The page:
I survived boards!
To sum it up as concisely as possible, preparing for my Step 1 exam was like diving into the ocean, and I ended up going for a longer swim than I anticipated. Long story short, I took boards in September instead of during the summer, which is partly why I’ve been away from blogging for so long.
I also wasn’t sure where to start writing again. Which is why this post if being written in December, long past the reasonable timeframe for using my I’M-STUDYING-FOR-BOARDS-AND-CAN’T-WRITE excusplanation (my latest neologism: a cross between an excuse and an explanation. I coined it specifically for this post). 🙂
Since I’ve taken time off for research before starting my clinical rotations, I had the flexibility to extend my study period, and that’s what I ultimately did. For some reason, saying I took additional time almost feels like a confession. I suppose part of me feels a little guilty for having the opportunity to study longer (other med students may not have schedules that are so accommodating), and part of me wonders if I should’ve felt ready sooner. However, a friend passed on some advice from his sister (a medical resident) that helped to ease my decision: take the time you need, and take the exam when you feel ready. It’s okay not to rush it.
I think it’s unlikely that any student ever feels completely ready for boards, but at least it’s possible to feel that we’ve done everything we can with the time and resources each of us have. For me, this was the right choice even if it did mean doing a lot of swimming and diving (figuratively speaking, of course, since my real-life water skills fall into the category of barely-good-enough-to-not-drown).
I finally came up for air after my full day at the Prometric testing center, only to realize that life was waiting for me above water like a clamoring flock of seagulls. To be honest, part of me wanted to just go back into the water and turn into a mermaid. Over the last several years, the life of studying (for college, the MCAT, med school, and finally Step 1) has become a familiar ebb and flow around me, and it’s comfortable in its own odd way.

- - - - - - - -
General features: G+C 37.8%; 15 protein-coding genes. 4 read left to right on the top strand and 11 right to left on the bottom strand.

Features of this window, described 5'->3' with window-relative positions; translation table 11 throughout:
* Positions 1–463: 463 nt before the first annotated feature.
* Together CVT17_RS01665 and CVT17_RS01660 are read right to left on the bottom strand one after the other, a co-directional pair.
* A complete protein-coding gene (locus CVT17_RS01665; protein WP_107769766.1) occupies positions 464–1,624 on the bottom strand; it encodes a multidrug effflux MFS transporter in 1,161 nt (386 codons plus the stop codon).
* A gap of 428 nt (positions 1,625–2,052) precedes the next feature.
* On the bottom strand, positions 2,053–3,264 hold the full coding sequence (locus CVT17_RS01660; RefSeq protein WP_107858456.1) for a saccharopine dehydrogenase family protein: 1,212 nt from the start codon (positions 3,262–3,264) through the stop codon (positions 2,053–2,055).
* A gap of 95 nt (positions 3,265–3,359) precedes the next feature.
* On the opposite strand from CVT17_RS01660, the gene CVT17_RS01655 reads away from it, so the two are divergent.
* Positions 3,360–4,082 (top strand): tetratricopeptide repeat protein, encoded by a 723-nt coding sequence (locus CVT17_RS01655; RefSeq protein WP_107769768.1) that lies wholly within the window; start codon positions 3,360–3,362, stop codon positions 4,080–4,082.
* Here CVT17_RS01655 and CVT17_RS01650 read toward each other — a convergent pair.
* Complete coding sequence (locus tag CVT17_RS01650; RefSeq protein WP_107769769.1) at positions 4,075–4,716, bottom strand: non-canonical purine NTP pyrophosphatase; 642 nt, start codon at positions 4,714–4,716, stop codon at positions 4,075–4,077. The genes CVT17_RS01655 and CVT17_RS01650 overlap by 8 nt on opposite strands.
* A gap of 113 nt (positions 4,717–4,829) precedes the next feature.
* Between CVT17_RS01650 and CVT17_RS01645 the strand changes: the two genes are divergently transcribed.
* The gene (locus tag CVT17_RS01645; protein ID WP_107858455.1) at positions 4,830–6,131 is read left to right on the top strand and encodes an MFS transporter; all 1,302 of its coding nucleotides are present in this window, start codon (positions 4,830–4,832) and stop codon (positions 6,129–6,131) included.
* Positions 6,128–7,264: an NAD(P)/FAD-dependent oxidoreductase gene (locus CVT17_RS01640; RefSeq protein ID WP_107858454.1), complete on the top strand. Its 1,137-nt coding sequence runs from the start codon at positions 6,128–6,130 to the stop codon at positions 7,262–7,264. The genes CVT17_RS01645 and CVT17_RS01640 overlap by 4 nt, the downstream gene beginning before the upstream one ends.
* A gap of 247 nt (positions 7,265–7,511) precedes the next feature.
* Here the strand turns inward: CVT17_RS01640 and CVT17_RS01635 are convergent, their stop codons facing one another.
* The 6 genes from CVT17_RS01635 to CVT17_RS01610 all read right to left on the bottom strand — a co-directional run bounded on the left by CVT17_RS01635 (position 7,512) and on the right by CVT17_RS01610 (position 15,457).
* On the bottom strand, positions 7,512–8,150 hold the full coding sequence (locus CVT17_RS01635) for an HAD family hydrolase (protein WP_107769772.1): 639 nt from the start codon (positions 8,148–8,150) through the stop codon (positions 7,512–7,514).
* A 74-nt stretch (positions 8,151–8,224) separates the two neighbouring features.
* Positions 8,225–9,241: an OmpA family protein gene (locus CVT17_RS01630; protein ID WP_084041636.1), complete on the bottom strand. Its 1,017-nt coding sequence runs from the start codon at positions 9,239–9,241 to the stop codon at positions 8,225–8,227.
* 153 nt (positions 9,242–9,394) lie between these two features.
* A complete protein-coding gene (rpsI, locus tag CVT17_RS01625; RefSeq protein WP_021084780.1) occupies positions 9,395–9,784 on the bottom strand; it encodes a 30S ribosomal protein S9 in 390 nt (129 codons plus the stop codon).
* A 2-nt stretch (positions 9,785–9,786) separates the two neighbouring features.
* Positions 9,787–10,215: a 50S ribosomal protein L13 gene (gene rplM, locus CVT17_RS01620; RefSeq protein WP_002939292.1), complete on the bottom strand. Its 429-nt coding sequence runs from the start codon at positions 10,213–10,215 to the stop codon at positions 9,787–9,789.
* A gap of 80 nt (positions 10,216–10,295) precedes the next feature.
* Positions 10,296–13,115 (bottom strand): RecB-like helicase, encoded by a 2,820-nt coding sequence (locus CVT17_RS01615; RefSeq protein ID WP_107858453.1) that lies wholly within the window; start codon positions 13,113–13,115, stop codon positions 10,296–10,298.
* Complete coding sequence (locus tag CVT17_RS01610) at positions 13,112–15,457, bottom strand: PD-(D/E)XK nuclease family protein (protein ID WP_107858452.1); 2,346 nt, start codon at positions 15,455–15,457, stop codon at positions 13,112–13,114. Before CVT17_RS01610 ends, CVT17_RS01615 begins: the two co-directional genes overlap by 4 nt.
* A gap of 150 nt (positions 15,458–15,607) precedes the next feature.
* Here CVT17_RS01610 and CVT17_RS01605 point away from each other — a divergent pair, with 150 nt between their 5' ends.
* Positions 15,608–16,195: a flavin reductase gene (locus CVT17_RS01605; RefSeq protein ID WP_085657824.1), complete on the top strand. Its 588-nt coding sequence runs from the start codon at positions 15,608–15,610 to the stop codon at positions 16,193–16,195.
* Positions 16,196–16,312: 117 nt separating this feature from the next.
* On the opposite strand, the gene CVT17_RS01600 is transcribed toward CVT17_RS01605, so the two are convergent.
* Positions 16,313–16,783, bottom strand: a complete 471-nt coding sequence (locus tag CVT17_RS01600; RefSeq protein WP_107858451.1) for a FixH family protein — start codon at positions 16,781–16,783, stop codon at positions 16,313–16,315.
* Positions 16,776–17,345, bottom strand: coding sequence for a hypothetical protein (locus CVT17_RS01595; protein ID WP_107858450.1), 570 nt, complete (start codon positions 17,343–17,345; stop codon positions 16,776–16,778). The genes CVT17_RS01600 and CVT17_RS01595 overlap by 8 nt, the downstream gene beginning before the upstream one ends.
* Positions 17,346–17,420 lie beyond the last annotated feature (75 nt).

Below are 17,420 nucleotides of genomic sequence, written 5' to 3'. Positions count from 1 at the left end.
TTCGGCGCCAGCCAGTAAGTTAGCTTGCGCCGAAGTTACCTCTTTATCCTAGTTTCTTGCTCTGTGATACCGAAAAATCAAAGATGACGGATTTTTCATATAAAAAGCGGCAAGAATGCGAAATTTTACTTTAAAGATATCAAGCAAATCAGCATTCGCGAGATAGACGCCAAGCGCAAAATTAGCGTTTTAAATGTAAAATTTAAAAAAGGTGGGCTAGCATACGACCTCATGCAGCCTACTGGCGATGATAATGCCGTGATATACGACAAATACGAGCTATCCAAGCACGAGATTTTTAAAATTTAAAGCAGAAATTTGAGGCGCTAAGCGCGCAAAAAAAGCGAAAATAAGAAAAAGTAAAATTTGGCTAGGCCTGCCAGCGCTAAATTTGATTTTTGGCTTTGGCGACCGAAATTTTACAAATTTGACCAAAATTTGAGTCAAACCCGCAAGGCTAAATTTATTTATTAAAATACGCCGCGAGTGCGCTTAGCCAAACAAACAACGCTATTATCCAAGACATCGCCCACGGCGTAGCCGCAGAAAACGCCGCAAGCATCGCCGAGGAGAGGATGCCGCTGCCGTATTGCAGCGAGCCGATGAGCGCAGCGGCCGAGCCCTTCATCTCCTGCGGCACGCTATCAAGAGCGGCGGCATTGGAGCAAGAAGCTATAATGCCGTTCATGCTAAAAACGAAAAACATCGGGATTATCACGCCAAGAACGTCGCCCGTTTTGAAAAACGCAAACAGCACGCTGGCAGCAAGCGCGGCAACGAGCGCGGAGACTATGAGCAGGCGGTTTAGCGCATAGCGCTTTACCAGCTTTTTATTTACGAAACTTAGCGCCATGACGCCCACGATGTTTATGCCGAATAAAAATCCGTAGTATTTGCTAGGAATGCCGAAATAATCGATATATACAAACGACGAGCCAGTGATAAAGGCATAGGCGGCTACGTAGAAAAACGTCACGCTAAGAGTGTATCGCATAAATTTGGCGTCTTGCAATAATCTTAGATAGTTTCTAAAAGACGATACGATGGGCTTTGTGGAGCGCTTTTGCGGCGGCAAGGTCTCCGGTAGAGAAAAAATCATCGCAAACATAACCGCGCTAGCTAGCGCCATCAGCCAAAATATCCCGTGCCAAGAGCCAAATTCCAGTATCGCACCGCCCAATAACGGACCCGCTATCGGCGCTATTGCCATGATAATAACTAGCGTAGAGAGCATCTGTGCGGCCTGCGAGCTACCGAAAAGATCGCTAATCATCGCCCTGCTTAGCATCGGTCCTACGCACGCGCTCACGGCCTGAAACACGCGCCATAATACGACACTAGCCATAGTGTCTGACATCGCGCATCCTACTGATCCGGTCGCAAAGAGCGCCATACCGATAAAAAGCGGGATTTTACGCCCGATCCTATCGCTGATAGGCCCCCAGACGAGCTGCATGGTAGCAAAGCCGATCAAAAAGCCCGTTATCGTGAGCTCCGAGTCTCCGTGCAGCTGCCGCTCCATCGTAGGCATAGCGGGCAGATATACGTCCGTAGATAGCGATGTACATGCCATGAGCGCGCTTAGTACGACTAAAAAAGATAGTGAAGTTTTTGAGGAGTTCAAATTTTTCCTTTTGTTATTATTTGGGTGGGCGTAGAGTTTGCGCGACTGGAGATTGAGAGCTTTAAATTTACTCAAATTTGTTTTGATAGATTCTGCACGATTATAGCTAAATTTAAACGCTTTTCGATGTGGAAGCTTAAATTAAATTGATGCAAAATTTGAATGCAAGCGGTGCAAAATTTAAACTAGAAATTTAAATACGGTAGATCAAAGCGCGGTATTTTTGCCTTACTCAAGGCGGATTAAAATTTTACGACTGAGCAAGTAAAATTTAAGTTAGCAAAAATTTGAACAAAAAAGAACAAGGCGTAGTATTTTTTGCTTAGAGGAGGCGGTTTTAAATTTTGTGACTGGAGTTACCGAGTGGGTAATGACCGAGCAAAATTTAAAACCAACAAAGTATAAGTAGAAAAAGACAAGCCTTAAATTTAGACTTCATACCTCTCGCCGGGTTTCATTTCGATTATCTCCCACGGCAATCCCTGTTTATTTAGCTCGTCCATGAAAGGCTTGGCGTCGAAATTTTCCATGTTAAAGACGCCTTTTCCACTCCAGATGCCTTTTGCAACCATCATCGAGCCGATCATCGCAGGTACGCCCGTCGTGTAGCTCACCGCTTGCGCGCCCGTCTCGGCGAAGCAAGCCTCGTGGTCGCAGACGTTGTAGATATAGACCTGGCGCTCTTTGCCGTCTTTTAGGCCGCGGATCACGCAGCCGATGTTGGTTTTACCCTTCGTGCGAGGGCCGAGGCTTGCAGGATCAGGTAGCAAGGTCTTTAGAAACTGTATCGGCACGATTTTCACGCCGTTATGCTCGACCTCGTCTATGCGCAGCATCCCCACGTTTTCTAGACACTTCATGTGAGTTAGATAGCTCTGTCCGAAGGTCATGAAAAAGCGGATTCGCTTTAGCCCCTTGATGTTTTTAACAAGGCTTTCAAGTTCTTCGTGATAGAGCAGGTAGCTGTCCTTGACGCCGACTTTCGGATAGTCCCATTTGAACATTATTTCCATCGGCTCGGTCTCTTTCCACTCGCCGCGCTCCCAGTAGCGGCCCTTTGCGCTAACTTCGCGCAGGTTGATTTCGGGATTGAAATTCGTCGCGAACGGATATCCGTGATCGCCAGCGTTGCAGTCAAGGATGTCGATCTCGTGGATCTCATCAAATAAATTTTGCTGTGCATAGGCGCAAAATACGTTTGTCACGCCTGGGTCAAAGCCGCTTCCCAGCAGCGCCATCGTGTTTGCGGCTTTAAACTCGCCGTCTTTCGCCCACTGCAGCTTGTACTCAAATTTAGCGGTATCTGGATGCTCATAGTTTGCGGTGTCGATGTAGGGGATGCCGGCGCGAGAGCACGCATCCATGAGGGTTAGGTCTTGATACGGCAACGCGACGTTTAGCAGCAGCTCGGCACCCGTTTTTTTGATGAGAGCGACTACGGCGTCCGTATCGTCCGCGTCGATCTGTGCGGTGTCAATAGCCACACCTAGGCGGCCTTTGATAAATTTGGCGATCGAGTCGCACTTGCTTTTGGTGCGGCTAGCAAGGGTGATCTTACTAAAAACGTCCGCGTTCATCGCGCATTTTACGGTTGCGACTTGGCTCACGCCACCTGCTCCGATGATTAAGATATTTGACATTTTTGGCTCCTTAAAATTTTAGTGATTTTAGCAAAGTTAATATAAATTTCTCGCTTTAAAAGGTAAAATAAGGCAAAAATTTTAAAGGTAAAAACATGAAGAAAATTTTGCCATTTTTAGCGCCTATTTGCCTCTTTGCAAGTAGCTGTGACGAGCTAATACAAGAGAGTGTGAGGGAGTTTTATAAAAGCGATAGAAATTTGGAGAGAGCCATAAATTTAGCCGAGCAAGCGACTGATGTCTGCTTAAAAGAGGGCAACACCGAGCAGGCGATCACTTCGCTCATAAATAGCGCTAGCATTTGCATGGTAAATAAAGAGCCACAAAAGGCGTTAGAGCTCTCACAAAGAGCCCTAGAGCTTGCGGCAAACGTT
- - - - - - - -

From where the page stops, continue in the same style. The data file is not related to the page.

Well, I guess it’s time to get pushed out of that comfort zone. I’m done with my preclinical years, and there will be no more quarters to define the pace of my life, or daily lectures and midterms, or labs where curiously-shaped cells make faces at me through the microscope lens.
Now I’m gearing up for my clinical years. I still have a few months to prepare myself, but it’s daunting for me to think about functioning as part of the medical team. I’ve had opportunities to participate with patients throughout the first two years of medical school, but it was always briefly, as if our interaction were a haiku of three lines instead of an essay of three hundred. I’ll still have supervision and guidance, but my responsibilities and expectations will be greater, including the expectations I place upon myself.
One thing I’ve been thinking about is how to connect with people on a personal level, because that is important to me. Sometimes medicine can feel very mechanized, and with the pressures of being a clinical student, I can see myself losing sight of the more ephemeral aspects–the very things that make this pursuit worthwhile. I’m worried that in trying to navigate wards and find my way around, I’ll lose some of myself.
And maybe I will for a little while, as I try to orient to the life of a clinical student with its early hours (on some rotations) or intense schedules (on others). But I also have faith that I’ll be able to find myself again if I do. Beneath my white coat (which still feels like a costume when I wear it), I’m an artist and a writer. That, I think, will help me find my way home to what I care about: the story, the healing art of listening, the release of telling, the feeling of having been seen and understood. That’s my hope, at least.
I was surprised by a rain shower today as I left a meeting at the hospital. I found some leaves with pearlescent water droplets reflecting the diffuse light, and the constellation of spheres made me think of a universe in miniature. Maybe this is what souls look like, with droplets of memory and experience coalescing to reflect the light and shadow of who we are inside?
My imagination is getting the best of me.
But I like to think that if each droplet were a little world of its own, and if I were as small as an ant, I’d be able to see and appreciate each one. And when we meet people, that’s really what we do, isn’t it?
Each of us has our oceans, and each of us is a universe of our own.